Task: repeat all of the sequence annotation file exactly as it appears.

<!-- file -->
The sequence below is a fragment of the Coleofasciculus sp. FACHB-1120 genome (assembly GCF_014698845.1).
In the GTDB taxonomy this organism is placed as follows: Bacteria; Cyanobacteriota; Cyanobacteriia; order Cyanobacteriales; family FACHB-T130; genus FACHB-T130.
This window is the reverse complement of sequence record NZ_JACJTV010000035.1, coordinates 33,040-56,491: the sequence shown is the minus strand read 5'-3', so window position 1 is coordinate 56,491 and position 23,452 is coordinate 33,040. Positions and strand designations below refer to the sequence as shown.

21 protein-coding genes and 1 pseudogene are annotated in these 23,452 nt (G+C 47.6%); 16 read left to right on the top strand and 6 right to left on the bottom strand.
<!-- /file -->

The sequence below is a fragment of the Coleofasciculus sp. FACHB-1120 genome (assembly GCF_014698845.1).
In the GTDB taxonomy this organism is placed as follows: Bacteria; Cyanobacteriota; Cyanobacteriia; order Cyanobacteriales; family FACHB-T130; genus FACHB-T130.
This window is the reverse complement of sequence record NZ_JACJTV010000035.1, coordinates 33,040-56,491: the sequence shown is the minus strand read 5'-3', so window position 1 is coordinate 56,491 and position 23,452 is coordinate 33,040. Positions and strand designations below refer to the sequence as shown.

21 protein-coding genes and 1 pseudogene are annotated in these 23,452 nt (G+C 47.6%); 16 read left to right on the top strand and 6 right to left on the bottom strand.